Samsung Galaxy S 4 with LTE-Advanced support slated to launch in the near futureAlex Wagner - Editorial Director of News and Content
Samsung Galaxy S 4 family has grown quite a bit in recent weeks thanks to new additions like the Google Edition Galaxy S 4, Galaxy S 4 mini, Galaxy S 4 Active and Galaxy S 4 Zoom. It appears that the company's got at least one more Galaxy S 4 up its sleeve, though, as co-CEO J.K. Shin has revealed that Samsung will soon release a new version of the Galaxy S 4 with support for faster 4G data speeds.
Speaking to Reuters, Shin revealed that Samsung is prepping a Galaxy S 4 model that will be capable of accessing LTE-Advanced service. The device will be powered by a Qualcomm processor and is expected to be "slightly more expensive" than the regular Galaxy S 4. Shin said this new LTE-Advanced Galaxy S 4 will hit South Korean shelves as early as this month, adding that Samsung is currently holding discussions with multiple overseas carriers about launching the speedier S 4.
As its name suggests, LTE-Advanced is an improved version of the LTE service that many operators already offer. LTE-Advanced isn't nearly as widespread as plain ol' LTE quite yet, though, with Russian carrier Yota launching the first commercial LTE-Advanced network in October 2012 that produced speeds of 300Mbps. In the U.S., AT&T is aiming to begin work on its own LTE-Advanced offering later in 2013, and Verizon has confirmed that it's planning to support the speedier data service as well.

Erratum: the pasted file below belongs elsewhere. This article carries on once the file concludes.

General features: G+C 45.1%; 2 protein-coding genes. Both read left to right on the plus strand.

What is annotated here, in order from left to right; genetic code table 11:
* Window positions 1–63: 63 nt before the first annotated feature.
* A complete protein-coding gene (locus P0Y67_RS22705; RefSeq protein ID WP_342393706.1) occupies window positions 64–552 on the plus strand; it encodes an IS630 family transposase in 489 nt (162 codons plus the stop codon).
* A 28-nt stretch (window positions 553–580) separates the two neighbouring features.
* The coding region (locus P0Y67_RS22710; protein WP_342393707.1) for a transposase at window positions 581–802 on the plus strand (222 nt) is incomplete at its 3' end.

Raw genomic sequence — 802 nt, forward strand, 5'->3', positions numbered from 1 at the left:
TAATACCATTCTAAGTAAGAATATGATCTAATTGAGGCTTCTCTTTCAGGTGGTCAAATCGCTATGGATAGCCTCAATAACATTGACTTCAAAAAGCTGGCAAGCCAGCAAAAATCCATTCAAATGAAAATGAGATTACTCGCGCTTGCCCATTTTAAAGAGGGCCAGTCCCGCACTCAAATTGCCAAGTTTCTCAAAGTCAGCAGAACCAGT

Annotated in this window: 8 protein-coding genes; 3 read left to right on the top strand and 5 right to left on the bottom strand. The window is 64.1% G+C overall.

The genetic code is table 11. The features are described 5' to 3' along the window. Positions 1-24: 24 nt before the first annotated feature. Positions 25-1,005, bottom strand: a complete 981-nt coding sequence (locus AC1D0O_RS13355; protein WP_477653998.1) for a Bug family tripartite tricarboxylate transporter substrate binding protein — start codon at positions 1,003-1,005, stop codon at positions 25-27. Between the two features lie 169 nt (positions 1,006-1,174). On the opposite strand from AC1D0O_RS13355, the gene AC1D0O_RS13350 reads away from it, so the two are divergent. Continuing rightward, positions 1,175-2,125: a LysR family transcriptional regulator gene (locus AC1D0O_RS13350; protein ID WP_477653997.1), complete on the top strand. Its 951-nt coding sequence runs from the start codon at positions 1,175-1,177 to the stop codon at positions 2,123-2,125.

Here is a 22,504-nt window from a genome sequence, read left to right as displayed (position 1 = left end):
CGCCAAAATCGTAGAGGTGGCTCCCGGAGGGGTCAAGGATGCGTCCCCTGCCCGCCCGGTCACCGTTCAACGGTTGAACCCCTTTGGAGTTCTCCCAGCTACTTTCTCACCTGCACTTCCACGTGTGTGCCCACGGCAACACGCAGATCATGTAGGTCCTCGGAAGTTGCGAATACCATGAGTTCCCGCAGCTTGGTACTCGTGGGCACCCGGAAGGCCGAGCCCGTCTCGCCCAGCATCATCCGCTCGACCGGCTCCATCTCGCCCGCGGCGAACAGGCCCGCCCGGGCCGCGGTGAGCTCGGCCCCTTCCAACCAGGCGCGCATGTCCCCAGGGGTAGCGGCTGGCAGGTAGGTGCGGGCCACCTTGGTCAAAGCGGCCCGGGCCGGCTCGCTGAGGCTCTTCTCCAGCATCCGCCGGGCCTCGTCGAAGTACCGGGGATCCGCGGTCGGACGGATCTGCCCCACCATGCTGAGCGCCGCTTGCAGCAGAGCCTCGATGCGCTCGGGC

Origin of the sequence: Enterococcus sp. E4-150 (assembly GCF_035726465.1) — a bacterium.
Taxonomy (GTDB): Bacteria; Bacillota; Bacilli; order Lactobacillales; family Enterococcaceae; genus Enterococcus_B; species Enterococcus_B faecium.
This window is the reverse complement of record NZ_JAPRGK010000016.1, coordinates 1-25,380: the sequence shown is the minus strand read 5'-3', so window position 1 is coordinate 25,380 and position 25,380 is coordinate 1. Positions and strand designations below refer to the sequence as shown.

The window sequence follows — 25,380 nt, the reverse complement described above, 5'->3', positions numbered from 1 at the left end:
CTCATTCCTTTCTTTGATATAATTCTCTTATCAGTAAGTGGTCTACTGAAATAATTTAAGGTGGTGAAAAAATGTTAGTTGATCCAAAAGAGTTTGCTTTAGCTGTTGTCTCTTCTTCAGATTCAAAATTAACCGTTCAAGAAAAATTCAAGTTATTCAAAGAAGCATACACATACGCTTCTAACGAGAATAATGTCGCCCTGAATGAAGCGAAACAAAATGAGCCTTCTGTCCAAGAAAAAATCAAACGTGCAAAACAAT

With so little LTE-Advanced service available right now, it appears that only a small number of consumers will actually be able to use this upcoming LTE-Advanced Galaxy S 4 to its full potential. Still, it's kind of exciting to learn that we'll soon see a new LTE-Advanced smartphone hitting store shelves, with Samsung's shin claiming that this new Galaxy S 4 will be the first LTE-Advanced product to commercially launch. The unit won't really be much different in use than a regular S 4 for most of us, but hey, that doesn't mean that we can't drool over high network speeds that it'll be capable of producing, right?